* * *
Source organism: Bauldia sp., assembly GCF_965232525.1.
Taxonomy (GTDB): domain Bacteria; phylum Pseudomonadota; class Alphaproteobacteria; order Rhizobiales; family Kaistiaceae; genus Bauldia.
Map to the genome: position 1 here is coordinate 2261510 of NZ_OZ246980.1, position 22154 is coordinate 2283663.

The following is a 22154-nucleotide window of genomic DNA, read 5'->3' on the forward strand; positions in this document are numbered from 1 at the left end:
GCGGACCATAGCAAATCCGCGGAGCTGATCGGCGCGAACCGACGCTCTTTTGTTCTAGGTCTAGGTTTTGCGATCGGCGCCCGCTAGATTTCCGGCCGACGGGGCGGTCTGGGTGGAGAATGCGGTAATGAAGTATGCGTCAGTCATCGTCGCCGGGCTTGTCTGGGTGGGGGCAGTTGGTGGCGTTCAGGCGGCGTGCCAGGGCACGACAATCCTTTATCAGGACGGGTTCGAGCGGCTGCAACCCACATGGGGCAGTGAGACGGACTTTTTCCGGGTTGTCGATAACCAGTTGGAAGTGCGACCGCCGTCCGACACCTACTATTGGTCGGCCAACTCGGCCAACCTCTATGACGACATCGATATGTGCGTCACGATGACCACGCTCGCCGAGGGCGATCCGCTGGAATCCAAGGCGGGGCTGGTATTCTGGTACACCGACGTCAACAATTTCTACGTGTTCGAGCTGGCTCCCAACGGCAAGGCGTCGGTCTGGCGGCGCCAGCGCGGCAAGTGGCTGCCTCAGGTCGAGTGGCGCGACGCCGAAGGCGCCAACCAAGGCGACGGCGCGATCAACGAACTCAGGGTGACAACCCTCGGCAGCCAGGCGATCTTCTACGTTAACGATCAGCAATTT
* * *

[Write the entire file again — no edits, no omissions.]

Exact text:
Source organism: Bauldia sp., assembly GCF_965232525.1.
Taxonomy (GTDB): domain Bacteria; phylum Pseudomonadota; class Alphaproteobacteria; order Rhizobiales; family Kaistiaceae; genus Bauldia.
Map to the genome: position 1 here is coordinate 2261510 of NZ_OZ246980.1, position 22154 is coordinate 2283663.

The following is a 22154-nucleotide window of genomic DNA, read 5'->3' on the forward strand; positions in this document are numbered from 1 at the left end:
GCGGACCATAGCAAATCCGCGGAGCTGATCGGCGCGAACCGACGCTCTTTTGTTCTAGGTCTAGGTTTTGCGATCGGCGCCCGCTAGATTTCCGGCCGACGGGGCGGTCTGGGTGGAGAATGCGGTAATGAAGTATGCGTCAGTCATCGTCGCCGGGCTTGTCTGGGTGGGGGCAGTTGGTGGCGTTCAGGCGGCGTGCCAGGGCACGACAATCCTTTATCAGGACGGGTTCGAGCGGCTGCAACCCACATGGGGCAGTGAGACGGACTTTTTCCGGGTTGTCGATAACCAGTTGGAAGTGCGACCGCCGTCCGACACCTACTATTGGTCGGCCAACTCGGCCAACCTCTATGACGACATCGATATGTGCGTCACGATGACCACGCTCGCCGAGGGCGATCCGCTGGAATCCAAGGCGGGGCTGGTATTCTGGTACACCGACGTCAACAATTTCTACGTGTTCGAGCTGGCTCCCAACGGCAAGGCGTCGGTCTGGCGGCGCCAGCGCGGCAAGTGGCTGCCTCAGGTCGAGTGGCGCGACGCCGAAGGCGCCAACCAAGGCGACGGCGCGATCAACGAACTCAGGGTGACAACCCTCGGCAGCCAGGCGATCTTCTACGTTAACGATCAGCAATTT